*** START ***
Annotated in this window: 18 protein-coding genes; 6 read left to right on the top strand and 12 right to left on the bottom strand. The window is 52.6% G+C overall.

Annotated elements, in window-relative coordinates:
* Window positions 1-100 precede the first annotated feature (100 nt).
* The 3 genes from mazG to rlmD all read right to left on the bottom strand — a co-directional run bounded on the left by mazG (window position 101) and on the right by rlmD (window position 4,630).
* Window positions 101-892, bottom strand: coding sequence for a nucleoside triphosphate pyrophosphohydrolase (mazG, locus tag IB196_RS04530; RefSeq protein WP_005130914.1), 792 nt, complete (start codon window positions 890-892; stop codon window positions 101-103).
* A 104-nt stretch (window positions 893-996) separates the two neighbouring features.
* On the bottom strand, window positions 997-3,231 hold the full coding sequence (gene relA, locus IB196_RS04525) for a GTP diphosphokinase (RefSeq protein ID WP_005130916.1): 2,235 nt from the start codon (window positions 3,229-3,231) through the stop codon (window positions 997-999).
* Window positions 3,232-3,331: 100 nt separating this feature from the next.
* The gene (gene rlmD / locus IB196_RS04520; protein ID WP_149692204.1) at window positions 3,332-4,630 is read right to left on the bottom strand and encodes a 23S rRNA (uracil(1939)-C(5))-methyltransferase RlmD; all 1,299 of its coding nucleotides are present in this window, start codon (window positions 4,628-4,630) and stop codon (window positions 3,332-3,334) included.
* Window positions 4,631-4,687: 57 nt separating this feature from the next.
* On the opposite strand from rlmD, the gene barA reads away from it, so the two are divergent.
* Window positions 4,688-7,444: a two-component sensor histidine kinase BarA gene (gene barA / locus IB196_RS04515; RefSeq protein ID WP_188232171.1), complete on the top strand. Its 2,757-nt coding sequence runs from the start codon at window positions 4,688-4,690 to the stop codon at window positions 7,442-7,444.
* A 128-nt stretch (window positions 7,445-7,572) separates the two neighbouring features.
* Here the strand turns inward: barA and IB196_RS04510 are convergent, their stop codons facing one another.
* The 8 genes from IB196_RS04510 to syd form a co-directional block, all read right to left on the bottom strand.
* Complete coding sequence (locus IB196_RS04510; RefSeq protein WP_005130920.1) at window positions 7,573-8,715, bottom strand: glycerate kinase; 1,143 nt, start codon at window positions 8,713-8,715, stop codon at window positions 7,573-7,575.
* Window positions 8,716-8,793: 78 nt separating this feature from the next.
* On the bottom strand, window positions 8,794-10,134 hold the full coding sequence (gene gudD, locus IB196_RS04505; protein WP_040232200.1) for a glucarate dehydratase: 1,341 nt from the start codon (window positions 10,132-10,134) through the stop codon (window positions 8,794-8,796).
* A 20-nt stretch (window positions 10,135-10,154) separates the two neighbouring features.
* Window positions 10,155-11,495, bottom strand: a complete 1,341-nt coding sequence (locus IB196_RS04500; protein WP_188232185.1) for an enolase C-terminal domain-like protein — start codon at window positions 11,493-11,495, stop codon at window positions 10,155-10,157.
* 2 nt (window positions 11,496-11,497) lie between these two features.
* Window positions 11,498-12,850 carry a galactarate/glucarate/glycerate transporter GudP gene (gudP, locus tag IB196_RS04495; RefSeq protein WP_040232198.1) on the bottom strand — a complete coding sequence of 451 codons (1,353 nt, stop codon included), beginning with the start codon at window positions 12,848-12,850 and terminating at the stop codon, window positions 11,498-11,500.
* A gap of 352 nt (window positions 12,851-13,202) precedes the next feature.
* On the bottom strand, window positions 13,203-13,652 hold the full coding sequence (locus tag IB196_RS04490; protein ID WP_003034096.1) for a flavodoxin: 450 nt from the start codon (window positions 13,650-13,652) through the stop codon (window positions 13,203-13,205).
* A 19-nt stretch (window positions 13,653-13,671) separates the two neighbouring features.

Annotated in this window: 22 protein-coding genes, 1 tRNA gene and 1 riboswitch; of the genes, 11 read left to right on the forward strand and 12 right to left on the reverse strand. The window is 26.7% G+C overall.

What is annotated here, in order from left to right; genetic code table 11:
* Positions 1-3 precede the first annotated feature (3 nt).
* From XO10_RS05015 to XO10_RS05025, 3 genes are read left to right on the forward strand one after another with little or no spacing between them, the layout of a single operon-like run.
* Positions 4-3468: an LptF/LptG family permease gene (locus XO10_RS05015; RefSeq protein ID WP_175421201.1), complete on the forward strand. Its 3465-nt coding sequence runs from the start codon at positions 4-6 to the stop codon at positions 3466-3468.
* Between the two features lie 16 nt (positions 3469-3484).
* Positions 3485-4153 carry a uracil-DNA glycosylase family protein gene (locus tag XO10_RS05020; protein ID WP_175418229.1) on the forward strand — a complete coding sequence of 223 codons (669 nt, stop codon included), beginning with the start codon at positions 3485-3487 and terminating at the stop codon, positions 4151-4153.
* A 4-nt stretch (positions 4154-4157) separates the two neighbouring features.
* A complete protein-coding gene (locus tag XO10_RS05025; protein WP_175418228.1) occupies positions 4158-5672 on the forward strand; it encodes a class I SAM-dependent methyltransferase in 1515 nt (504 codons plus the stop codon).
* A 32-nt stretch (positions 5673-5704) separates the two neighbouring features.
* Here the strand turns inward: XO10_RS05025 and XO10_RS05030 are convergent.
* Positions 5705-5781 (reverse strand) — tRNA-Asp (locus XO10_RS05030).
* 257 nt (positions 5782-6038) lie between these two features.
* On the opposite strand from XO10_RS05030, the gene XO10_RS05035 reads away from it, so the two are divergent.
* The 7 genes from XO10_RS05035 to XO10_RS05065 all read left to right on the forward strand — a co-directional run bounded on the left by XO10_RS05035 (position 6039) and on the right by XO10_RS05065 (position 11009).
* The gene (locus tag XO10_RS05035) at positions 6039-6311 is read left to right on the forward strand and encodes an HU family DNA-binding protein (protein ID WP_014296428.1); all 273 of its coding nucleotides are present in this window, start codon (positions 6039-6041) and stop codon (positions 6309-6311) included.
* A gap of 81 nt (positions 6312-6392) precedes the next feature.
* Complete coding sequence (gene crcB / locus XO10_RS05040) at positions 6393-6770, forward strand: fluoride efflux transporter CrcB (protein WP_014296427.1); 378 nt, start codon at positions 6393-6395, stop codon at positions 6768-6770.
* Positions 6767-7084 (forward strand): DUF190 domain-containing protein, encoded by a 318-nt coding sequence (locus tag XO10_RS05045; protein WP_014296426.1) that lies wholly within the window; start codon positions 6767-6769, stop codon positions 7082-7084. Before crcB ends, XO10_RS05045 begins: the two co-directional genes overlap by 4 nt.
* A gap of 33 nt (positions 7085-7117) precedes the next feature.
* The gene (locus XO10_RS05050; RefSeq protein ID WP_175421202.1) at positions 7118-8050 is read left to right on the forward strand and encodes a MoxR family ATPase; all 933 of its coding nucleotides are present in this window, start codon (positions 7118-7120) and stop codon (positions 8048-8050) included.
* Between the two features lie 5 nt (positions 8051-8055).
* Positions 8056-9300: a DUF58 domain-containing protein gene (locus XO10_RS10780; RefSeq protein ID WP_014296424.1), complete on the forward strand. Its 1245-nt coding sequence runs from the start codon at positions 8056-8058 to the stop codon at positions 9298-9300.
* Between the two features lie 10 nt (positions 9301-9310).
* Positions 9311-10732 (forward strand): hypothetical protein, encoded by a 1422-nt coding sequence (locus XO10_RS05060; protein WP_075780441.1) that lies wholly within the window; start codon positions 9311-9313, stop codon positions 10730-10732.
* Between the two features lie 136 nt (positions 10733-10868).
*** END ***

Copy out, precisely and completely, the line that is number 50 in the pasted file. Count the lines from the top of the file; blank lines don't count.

* Positions 9311-10732 (forward strand): hypothetical protein, encoded by a 1422-nt coding sequence (locus XO10_RS05060; protein WP_075780441.1) that lies wholly within the window; start codon positions 9311-9313, stop codon positions 10730-10732.